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When the first major casting announcement for Star Wars: Episode VII dropped, more than a few people started to question whether the diversity of the cast was as reflective of the modern film scene as it could have been. I've never been worried about J.J. Abrams' casting, simply because he tends to cast his projects the way they should be cast and uses everyone to their full advantage, regardless of race, gender, or even species. The fact that he's reverent to the original style and look of Star Wars, while starting to assemble a diverse cast of younger actors to take their places alongside the series' stalwarts, is something that was readily apparent since day one – if you knew where to look. To some, the casting of Lupita Nyong'o and Gwendoline Christie is Mr. Abrams' attempt to answer his criticisms with action. But looking back on his career, I'd say they fit a pattern he established a long time ago.
It all started with Sydney Bristow, the super spy played by Jennifer Garner on Abrams' hit TV show Alias. Right from the first episode, Sydney displays attitude under pressure, while flipping the gender trope of avenging a slain loved one. With the surprise death of her fiancee, Ms. Bristow would embark on a five year long journey of personal development, familial crisis, and her on again/off again relationship with her handler at the CIA. While the series did focus heavily on the "will they or won't they" nature of Sydney and CIA agent Michael Vaughn, Abrams never took the teeth out of his lead heroine. When your main character can still kick ass after getting married and revealing she's pregnant, you're already head and shoulders above most romantic comedies.
When J.J. Abrams made his jump to feature films with Mission: Impossible 3, his balance of romantic subplots and action-capable female leads followed with him. Not only did the IMF team have Maggie Q's Zhen Lei to break up the manpower John Woo had reduced the team to in Mission: Impossible 2, but Abrams was able to have a romantic lead in Michelle Monaghan's character of Julia. The romantic lead and the action lead didn't have to mix for a change, and as an added (and most impressive) bonus, we got to see Keri Russell reunite with the man who co-created Felicity -- the show that gave her the big break her career needed to sustain itself. That reunion lead to a short, but memorable role where Ms. Russell showed us what she'd been up to since then.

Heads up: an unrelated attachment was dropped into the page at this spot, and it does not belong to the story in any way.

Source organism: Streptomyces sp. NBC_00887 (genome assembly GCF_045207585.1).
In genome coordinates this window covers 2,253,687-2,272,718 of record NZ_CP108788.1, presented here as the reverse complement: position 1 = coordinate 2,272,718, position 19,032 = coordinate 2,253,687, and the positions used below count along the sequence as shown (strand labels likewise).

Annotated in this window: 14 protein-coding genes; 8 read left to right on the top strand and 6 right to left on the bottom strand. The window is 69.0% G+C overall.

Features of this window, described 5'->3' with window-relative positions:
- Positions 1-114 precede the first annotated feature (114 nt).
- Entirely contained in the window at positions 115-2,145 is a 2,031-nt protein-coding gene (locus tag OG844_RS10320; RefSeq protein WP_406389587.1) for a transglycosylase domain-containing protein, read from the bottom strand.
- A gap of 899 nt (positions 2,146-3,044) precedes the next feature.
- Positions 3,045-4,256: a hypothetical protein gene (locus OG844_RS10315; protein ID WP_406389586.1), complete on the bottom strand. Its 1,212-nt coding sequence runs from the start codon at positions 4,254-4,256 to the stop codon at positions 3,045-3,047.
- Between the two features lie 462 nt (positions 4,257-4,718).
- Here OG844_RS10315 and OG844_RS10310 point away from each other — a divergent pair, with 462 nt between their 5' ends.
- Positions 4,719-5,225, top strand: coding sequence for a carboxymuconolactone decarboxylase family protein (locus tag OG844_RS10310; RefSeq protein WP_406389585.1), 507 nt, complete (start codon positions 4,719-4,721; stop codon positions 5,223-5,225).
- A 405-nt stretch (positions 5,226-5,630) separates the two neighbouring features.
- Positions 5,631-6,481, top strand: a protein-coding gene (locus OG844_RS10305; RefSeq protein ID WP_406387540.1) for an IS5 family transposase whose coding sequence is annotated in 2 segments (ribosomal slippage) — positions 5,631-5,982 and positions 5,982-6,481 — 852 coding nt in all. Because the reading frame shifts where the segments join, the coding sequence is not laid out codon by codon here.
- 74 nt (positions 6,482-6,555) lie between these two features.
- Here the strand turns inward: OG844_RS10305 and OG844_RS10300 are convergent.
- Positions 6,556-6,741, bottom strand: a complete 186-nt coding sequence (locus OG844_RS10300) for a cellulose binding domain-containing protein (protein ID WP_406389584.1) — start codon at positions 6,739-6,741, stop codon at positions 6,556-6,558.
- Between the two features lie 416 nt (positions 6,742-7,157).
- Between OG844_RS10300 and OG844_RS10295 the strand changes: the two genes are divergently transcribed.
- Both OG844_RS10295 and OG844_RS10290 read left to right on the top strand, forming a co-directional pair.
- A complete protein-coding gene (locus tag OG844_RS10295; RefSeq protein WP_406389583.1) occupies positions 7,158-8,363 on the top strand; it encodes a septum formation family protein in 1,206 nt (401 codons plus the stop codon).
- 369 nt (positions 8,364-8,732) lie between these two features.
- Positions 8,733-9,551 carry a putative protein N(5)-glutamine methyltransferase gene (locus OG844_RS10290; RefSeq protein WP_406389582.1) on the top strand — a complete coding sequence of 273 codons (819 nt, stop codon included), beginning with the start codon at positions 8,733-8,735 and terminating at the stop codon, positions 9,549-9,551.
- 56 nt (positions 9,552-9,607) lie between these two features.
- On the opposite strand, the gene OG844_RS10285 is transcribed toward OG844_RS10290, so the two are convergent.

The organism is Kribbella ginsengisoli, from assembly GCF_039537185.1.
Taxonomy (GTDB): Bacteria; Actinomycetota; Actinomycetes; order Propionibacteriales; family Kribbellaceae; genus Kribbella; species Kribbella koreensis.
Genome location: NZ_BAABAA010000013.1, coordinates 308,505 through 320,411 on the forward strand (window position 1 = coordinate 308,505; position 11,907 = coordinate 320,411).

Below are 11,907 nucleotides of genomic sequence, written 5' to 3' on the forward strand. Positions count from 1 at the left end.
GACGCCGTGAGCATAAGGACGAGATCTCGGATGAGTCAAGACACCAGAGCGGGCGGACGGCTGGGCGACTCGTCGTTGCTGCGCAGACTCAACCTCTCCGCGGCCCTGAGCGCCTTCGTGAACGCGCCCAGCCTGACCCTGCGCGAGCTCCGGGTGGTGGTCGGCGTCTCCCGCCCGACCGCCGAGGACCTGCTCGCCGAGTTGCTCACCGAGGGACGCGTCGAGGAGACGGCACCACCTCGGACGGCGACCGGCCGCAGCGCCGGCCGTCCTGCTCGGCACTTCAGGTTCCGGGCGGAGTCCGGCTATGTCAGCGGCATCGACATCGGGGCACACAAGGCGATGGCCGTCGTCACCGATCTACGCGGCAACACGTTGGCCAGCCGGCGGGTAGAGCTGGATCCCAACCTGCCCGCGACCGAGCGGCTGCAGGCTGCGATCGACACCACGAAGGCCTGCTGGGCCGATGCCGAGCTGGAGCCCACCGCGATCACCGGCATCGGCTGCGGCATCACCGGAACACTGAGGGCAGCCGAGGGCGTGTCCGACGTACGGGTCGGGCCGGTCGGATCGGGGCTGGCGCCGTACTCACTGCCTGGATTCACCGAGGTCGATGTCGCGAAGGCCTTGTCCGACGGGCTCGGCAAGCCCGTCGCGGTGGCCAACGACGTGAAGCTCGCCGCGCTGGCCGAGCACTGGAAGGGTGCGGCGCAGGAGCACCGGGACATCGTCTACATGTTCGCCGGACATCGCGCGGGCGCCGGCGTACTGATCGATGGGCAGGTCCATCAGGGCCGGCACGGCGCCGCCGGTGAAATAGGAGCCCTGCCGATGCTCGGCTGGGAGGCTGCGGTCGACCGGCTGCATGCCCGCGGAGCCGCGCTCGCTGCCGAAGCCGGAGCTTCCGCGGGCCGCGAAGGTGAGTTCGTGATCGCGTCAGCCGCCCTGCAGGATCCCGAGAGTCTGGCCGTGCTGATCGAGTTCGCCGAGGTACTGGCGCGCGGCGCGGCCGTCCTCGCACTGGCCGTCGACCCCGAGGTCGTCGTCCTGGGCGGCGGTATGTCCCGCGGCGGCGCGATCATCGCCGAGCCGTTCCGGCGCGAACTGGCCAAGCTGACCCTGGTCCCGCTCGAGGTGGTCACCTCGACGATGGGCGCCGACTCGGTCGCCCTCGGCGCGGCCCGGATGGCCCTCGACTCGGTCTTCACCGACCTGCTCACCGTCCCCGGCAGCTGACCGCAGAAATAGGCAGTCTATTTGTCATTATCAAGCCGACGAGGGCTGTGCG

Of course, this list would be severely incomplete if I were to leave off Zoe Saldana's portrayal of Lt. Nyota Uhura. While she was console bound in the first Star Trek film, she was allowed to play a more central role in Star Trek Into Darkness. Particularly in the scene where she acts as a negotiator between Federation forces and a Klingon "delegation." With her chosen skill of linguistic sensitivity, as well as a personal demeanor that showed Kirk and Spock both that she was to be taken seriously, she doesn't cry for help when she's overpowered. She waits for a tactical advantage, and then when the moment is right, she attacks her Klingon aggressor with his own blade.
Lupita Nyong'o and Gwendoline Christie are huge assets to the Star Wars: Episode VII cast, and I'm excited that the two of them have been brought on to make this cast an even more well rounded bunch. Of course, this could all change depending on how J.J. Abrams uses his new lead actresses. Judging by his career though, I'd say his willingness to overturn traditionally white male heavy genres and include more gender and ethnically diverse characters in his projects has been more than readily apparent. We can breathe a little easier after today, guys.